Community of Indians in Indonesia

About 100,000 Indian-born Indonesians live in Indonesia, mainly in Greater Jakarta, Medan, Surabaya, and Bandung. They mostly deal in textiles and sporting products for trade. Around 10,000 Indians, including engineers, consultants, chartered accountants, bankers, and other professionals, reside in Indonesia. The Indian community in Indonesia enjoys a high reputation, is generally successful, and includes members who hold executive positions with both domestic and foreign businesses. In August 2012, the Embassy created the Indian Cultural Forum (ICF), a federation of 31 Indian social organizations.

‘India And Indonesia Are Connected by Shared Heritage’ – Says PM Modi

On Tuesday, Prime Minister Narendra Modi spoke at an Indian community gathering in Bali. In order to attend the G20 Summit, PM Modi is in Indonesia.

Addressing the Indian community PM Modi said, “The accomplishments of the Indian diaspora make us proud… India and Indonesia are connected by shared heritage and culture.”

While this was going on, PM Modi tried his hand at some of the traditional Indonesian musical instruments, and when he arrived he was greeted with “Modi, Modi.”

“As I speak to you in Bali and we sing songs of Indonesian traditions, 1500 km away from here in India’s Cuttack, Bali Yatra Mahotsav is going on – Bali Jatra. This Mahotsav celebrates thousands of years old India-Indonesia trade relations,” Modi said.

PM Modi further added, “When people of Indonesia see photos of this year’s Bali Jatra on the internet. They will be proud and happy. Due to the issues arising due to Covid-19, some hurdles had cropped up. After several years, Bali Jatra Mahotsav is being celebrated on a grand scale with mass participation in Odisha.”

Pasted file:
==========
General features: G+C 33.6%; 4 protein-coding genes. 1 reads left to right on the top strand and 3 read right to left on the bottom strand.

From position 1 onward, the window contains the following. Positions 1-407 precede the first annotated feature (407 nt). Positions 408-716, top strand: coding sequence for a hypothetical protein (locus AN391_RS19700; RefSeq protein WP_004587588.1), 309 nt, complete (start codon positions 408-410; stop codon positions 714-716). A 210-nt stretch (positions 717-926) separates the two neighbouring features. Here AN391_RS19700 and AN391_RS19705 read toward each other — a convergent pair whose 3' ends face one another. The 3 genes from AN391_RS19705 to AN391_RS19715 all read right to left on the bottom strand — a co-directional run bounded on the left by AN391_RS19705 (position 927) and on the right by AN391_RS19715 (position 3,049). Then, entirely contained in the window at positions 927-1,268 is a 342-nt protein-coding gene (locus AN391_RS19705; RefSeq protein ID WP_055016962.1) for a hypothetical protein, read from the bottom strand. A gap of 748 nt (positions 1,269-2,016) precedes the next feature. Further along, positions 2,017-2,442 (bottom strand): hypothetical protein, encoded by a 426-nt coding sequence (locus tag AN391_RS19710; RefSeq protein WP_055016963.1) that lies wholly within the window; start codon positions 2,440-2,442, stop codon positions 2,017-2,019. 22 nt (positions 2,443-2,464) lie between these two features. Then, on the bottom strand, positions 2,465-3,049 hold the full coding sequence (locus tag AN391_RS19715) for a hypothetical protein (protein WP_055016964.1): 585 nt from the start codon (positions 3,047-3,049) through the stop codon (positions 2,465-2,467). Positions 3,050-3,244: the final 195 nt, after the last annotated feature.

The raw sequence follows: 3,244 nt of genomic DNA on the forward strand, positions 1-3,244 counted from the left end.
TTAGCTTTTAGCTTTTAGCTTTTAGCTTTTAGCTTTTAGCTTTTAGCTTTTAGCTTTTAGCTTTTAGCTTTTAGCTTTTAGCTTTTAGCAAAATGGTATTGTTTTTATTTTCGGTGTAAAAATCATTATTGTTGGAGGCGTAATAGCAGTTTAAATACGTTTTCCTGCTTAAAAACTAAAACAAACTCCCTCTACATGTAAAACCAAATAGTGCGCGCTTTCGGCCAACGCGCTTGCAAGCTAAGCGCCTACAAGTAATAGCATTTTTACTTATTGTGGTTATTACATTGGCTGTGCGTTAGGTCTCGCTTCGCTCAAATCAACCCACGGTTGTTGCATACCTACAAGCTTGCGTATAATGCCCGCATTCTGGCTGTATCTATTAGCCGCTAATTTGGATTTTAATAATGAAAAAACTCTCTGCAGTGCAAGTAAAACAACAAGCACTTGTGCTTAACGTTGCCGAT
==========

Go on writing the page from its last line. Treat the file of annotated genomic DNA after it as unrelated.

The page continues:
Furthermore, India and Indonesia have a solid partnership. India launched the Samudra Maitri effort in Indonesia during the 2018 earthquake.

“That year when I came to Jakarta, I had said that India and Indonesia may be 90 nautical miles apart, but in reality, we are not 90 nautical miles apart but 90 nautical miles close,” Modi said.

In addition, Prime Minister Narendra Modi recalled the Indonesian Ramayana custom.

“India’s talent, technology, innovation, and industry have made their mark in the world today… Today, India is the world’s fastest-growing large economy, Modi… Today’s India doesn’t think small. Today, India is doing work at unprecedented scale and speed,” Modi said.

PM Modi further stated, “A few months back, on August 15, India celebrated 75 years of independence. Indonesia’s independence day comes two days after India’s – on August 17. But Indonesia was fortunate to attain independence two years before India. There is a lot that India can learn from Indonesia.”

“But in its 75-year-long development journey, there is a lot that India can give to Indonesia. India’s talent, technology, innovation, and industry have made an identity for themselves before the world. Several big companies in the world have an Indian-origin CEO,” he added.